The researchers note the frequent leveraging in recent literature of the 2018 CosFace model as the ID vector extractor:

Overview of the popular CosFace identity extractor, which introduces the Large Margin Cosine Loss (LMCL) function to improve intra-class variance. Source: https://arxiv.org/pdf/1801.09414.pdf
Overview of the popular CosFace identity extractor, which introduces the Large Margin Cosine Loss (LMCL) function to improve intra-class variance. Source: https://arxiv.org/pdf/1801.09414.pdf

However, since popular recent methods vary in the way that they estimate expression and pose errors, the authors instead use the 2022 DAD-3DHeads dataset for pose and expression prediction, using Euclidian distance to quantify expression and pose errors.

The rich facial data in the DAD-3Dhead dataset. Source: https://arxiv.org/pdf/2204.03688.pdf
The rich facial data in the DAD-3Dhead dataset. Source: https://arxiv.org/pdf/2204.03688.pdf

Inspired by 2022’s DFA-NeRF, the authors used the 2018 initiative Fine-Grained Head Pose Estimation Without Keypoints to evaluate additional pose metrics, and Google’s 2019 research Compact Embedding for Facial Expression Similarity for further expression metrics.

Additionally, a variation on the CelebA-HQ test split was used for further analysis of identity preservation from the source data, and ID removal from the target image (i.e., how ‘pure’ and uncorrupted the face swap is).

The initial comparison to prior approaches pitted WSC-Swap against standard implementations of FSGAN, SimSwap, InfoSwap, MegaFS, Arithmetic Face Swapping (AFS), and Uniface.

Initial quantitative results in comparison to comparable recent frameworks.
Initial quantitative results in comparison to comparable recent frameworks.

Of these results, the authors state:

‘[Our] method achieves superior performances in terms of ID retrieval, pose error, and expression error. When compared with [InfoSwap] which has strong ID swap ability, our results are still significantly better on all three metrics.’

The authors note that SimSwap achieves a lower expression error, but that WSC-Swap offers better ID retrieval and lower pose errors, and provide a visualization of the general performance of the top eight methods:

The authors compare face-swapping performance on the FF++ dataset, with each axis depicting the performance of a metric. Larger polygons indicate better performance, and the mean illustration places the new method as the most effective overall.
The authors compare face-swapping performance on the FF++ dataset, with each axis depicting the performance of a metric. Larger polygons indicate better performance, and the mean illustration places the new method as the most effective overall.

For qualitative evaluation, the paper offers a comprehensive comparison of final output across the methods. Though this is featured below, please see the original paper for better resolution (the other results from this stage of testing are shown as the first image in this article).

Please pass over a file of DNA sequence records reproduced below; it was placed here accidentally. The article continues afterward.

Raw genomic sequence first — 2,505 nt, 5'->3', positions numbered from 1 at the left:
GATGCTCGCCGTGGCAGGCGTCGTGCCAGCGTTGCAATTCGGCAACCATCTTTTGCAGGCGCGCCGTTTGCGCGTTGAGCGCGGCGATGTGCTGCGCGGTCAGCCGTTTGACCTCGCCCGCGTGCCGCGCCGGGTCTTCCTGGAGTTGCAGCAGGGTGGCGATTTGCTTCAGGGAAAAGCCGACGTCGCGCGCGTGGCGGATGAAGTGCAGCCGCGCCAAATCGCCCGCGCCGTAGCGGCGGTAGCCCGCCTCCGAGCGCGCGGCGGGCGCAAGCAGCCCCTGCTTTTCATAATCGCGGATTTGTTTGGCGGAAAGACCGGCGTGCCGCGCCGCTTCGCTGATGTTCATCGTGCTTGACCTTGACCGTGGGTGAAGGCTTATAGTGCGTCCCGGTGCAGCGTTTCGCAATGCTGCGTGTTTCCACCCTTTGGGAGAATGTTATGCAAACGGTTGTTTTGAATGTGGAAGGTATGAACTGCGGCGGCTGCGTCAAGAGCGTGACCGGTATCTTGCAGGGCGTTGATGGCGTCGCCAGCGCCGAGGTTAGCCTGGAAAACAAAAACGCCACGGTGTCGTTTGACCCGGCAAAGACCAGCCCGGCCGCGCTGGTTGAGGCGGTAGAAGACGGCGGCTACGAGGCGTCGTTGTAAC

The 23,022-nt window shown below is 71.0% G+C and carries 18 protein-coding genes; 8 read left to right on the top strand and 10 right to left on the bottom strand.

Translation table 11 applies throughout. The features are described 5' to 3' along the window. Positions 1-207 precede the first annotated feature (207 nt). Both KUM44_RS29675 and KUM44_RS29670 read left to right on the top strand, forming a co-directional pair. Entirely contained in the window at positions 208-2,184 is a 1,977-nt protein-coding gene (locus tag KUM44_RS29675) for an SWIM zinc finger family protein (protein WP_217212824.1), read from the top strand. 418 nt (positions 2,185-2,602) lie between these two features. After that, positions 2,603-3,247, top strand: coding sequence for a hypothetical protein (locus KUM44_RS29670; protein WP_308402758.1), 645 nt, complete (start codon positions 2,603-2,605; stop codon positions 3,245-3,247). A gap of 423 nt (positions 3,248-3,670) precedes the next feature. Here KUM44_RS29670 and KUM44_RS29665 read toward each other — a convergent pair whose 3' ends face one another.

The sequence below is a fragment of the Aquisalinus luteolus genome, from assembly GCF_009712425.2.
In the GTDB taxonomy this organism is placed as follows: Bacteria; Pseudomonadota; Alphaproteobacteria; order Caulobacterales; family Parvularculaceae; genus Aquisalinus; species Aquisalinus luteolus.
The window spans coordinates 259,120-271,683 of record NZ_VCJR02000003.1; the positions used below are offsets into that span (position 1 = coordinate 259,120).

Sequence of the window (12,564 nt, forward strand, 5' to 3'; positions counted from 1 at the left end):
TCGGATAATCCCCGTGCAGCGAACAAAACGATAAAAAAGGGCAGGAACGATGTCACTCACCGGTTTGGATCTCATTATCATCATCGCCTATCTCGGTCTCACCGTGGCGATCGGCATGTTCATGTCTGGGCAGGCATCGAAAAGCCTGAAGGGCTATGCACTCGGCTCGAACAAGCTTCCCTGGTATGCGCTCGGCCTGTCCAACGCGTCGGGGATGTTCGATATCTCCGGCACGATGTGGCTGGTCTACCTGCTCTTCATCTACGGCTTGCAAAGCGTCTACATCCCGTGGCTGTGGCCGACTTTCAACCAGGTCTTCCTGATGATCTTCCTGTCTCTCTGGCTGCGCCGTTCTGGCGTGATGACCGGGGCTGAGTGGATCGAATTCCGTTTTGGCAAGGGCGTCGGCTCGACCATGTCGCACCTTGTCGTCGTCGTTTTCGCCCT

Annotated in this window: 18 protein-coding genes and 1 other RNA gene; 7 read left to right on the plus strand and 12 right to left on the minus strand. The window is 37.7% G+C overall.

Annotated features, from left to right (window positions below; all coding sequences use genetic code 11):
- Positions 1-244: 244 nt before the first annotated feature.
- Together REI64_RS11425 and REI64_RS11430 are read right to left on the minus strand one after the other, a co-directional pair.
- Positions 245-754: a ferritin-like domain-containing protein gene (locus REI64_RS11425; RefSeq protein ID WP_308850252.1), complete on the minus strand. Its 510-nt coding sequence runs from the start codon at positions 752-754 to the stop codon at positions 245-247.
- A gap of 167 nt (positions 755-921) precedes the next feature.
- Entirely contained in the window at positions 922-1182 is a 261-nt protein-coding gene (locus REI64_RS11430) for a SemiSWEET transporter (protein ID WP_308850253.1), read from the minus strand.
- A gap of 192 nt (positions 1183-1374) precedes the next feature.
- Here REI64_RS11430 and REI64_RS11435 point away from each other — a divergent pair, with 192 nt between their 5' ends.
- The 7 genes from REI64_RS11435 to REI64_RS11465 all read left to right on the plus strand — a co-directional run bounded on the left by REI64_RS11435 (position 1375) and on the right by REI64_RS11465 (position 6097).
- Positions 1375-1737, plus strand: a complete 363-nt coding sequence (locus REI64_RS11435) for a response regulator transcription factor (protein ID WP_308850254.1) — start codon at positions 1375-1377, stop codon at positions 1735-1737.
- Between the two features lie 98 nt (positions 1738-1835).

Qualitative comparisons. Please refer to the original paper for better resolution. The top-left corner represents the source image, and the other faces target images.
Qualitative comparisons. Please refer to the original paper for better resolution. The top-left corner represents the source image, and the other faces target images.

The authors observe ‘[Our] results are noticeably better in terms of ID consistency across various target images’.

A user-study was also conducted, though extensive details of this are presumably to be found in the forthcoming supplementary material.

Results from the user study.
Results from the user study.

The study evaluated target non-ID preservation (the extent to which the target identity was completely overwritten), source-ID similarity (the extent to which the superimposed identity entirely survived the face-swapping procedure), and full image fidelity (the extent to which the image is free of artifacts, and other indications of being a generative rather than a ‘real’ image).

Of this, the authors observe: ‘The results indicate that our method significantly surpasses prior works on overall face swapping quality. Refer suppl. material for more details’.

The paper concludes:

‘[We] unveil that the skip connection that was widely used in prior works is one root cause for poor disentanglement between ID and non-ID representation. We proposed a new framework to address this issue from both network structure and regularization loss perspectives.

‘The experimental results confirm both our hypothesis and the effectiveness of our method.’

Conclusion

Though the authors of the new work are not the first to question the necessity of skip connections in a U-Net, WSC-Swap, if it proves to be a valid approach in the long-term, may hold implications not only for other types of image synthesis network, but also other kinds of convolutional network, where alternatives to skip connections could potentially yield equally interesting and  innovative results.

The general run of the disentanglement literature in the image synthesis research sector rarely proposes an architectural or conceptual modification as radical as the authors put forward in the new work. WSC-Swap stands out from the crowd in terms of boldly tackling this most challenging and crucial roadblock to effective neural identity-swapping.

It’s a shame that the supplementary material is laggard; but the work offers an approach that may well be worth pursuing further, and in broader contexts.

* My conversion of the authors’ inline citations to hyperlinks.
Such as ensuring that facial landmarks do not smuggle in facial topography information.